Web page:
October 29, 2021 | IT & Telecom
South African port operator Transnet was recently hit by a cyberattack and forced to halt operations for more than a week across key container terminals like Durban, Port Elizabeth, Cape Town, and others.
In another incident, South Korean flagship carrier HMM fell victim to a cyberattack that continues to affect its email systems.
These are just a few of the many attacks that the maritime industry has witnessed in the last few years amidst the growing penetration of digitization. IMO, CMA CGM, MSC, Cosco and Maersk have all suffered recent attacks from cybercriminals. Common malware threats include WannaCry and NotPetya, data breaches and phishing.
The maritime industry has been implementing IT systems and automation in areas such as navigation, communication, loading and unloading of vessels, cargo handling and container tracking. Such increased interconnectivity among operational technology, information technology as well as internet connection intensifies the industry’s exposure to cyberthreats.
COVID-19 has only increased the sector’s reliance on technology and the internet as employees are forced to work remotely, making it more susceptible to cyberattacks. Moreover, most of the recent cyber risks occur because of human error, inadequate cyber-hygiene practices like lack of encryption of devices as well as inability to detect potential cyberthreats.
Cyberattacks result in heavy financial losses for port authorities, carriers as well as shippers through business outage and system recovery. Shippers also fail to get insurance coverage, as many traditional insurance products like marine hull insurance do not cover loss from cyberthreats.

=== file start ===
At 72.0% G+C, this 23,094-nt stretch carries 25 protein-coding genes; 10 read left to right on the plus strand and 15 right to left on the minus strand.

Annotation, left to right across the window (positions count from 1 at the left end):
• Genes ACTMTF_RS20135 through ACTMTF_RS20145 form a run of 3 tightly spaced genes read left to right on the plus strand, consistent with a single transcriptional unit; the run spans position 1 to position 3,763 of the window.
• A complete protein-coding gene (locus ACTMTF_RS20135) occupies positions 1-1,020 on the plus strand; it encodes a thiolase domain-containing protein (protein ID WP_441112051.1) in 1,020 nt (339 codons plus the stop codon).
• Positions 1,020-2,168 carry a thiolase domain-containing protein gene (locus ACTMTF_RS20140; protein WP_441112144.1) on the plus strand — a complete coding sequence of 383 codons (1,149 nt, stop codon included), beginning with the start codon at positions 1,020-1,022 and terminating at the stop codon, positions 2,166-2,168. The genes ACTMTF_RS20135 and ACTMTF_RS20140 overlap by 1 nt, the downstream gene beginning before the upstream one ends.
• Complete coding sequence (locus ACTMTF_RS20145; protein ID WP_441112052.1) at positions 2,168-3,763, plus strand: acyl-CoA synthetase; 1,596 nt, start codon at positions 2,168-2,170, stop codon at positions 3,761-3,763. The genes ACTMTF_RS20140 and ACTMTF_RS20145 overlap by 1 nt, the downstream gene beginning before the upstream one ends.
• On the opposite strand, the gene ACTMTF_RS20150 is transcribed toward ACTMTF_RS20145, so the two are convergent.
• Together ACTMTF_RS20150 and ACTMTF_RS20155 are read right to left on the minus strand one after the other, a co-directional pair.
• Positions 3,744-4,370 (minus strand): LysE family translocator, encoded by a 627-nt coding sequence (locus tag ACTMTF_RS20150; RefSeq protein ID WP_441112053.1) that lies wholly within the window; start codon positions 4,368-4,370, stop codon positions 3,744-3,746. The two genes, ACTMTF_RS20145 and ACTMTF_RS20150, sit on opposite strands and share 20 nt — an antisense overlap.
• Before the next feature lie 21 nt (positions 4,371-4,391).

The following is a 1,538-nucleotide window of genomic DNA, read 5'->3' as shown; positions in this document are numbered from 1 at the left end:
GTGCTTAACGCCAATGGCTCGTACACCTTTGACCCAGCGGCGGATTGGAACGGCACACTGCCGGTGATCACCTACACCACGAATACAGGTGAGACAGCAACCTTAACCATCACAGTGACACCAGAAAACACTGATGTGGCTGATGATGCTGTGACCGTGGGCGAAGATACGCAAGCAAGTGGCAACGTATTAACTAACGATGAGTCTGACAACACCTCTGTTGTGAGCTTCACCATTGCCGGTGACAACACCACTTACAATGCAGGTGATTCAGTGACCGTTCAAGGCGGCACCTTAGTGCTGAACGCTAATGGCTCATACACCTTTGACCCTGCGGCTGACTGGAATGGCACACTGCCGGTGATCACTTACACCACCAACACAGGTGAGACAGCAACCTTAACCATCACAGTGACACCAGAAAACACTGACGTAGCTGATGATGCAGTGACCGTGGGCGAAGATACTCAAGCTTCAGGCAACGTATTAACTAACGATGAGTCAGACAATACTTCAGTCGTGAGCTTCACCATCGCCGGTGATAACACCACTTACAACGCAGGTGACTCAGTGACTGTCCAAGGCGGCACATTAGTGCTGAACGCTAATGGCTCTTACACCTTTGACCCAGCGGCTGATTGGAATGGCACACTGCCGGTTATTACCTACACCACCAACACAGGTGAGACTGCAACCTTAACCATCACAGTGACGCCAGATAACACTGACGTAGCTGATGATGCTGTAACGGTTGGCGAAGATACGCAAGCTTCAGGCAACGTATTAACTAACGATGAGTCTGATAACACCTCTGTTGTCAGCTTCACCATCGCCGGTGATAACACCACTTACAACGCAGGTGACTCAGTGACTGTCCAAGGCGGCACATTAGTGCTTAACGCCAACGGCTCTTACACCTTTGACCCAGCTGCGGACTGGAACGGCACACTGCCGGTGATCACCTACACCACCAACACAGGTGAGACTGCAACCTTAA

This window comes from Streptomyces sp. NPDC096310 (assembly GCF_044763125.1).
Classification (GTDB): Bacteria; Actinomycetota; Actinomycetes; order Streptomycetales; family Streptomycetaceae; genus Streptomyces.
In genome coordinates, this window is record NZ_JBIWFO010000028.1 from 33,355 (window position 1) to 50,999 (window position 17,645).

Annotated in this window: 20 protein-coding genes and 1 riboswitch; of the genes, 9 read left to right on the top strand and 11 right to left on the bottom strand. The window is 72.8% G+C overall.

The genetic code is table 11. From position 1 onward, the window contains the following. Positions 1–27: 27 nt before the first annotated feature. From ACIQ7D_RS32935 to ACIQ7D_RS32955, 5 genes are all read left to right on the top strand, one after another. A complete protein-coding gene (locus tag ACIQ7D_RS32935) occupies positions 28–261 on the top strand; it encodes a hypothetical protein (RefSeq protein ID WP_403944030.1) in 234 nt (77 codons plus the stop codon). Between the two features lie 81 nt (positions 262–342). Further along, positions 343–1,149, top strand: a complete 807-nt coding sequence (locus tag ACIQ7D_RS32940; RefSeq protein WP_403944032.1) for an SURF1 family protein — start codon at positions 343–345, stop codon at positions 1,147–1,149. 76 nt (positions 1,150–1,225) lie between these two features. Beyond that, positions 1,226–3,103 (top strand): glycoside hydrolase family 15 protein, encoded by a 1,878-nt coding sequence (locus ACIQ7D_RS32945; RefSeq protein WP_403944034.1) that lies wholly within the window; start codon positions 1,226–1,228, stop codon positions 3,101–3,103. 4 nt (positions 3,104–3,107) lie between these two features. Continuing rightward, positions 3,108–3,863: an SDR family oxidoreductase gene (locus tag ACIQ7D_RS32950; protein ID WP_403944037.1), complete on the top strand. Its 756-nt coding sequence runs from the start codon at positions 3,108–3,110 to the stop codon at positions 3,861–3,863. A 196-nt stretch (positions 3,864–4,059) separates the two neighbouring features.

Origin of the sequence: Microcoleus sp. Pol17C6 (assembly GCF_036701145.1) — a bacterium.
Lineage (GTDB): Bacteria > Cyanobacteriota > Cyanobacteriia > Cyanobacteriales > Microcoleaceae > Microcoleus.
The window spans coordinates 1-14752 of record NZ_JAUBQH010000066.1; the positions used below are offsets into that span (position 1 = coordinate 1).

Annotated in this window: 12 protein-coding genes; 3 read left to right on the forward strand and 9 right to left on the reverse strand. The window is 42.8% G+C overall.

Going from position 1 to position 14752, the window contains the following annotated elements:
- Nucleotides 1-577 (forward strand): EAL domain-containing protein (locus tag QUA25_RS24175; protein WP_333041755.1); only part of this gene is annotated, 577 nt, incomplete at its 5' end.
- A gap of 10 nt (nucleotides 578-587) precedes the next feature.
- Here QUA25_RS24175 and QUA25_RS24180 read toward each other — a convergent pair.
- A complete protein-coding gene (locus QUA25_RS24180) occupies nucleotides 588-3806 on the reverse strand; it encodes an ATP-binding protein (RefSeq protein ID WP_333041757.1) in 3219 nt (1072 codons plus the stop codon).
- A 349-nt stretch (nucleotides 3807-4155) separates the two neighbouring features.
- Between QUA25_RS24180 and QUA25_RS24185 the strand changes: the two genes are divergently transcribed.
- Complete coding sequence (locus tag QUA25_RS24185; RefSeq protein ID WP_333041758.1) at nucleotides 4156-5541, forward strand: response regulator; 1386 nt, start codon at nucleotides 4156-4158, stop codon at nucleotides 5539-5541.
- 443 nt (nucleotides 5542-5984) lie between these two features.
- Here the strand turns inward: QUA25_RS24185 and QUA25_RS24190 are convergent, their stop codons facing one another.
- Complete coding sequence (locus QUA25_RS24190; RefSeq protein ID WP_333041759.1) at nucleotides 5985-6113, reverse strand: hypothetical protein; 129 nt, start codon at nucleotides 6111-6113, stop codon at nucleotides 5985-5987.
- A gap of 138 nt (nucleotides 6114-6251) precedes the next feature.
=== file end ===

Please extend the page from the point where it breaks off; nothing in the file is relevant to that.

Cyberthreats can also result in port congestion as well as loss of sensitive information and control over operations and cargo. When port operators and carriers pivot to manual processes during any cyberattack, shippers must deal with inefficient port operations coupled with increased cargo dwell times and backlog. Delay in shipments can mean increased damage to cargo, especially time-sensitive goods such as fresh produce or prescription drugs.
As the maritime industry operates with a high level of co-dependencies among port operators, carriers, logistics providers and shippers, there is a need for detailed due diligence among them to tackle any data breach along the supply chain.
Although the IMO has laid down guidelines to implement necessary cyber risk management, the industry desperately needs a policy at the national level to boost investment in crucial cybersecurity infrastructure like ports.
Organizations should consider purchasing cyber insurance along with traditional insurance to mitigate the negative financial implications of cyberattacks. They should also implement training programs for employees to help them increase their awareness regarding phishing emails and third-party software.
By doing so, maritime enterprises can proactively build resilience to any potential cyber risks in the future.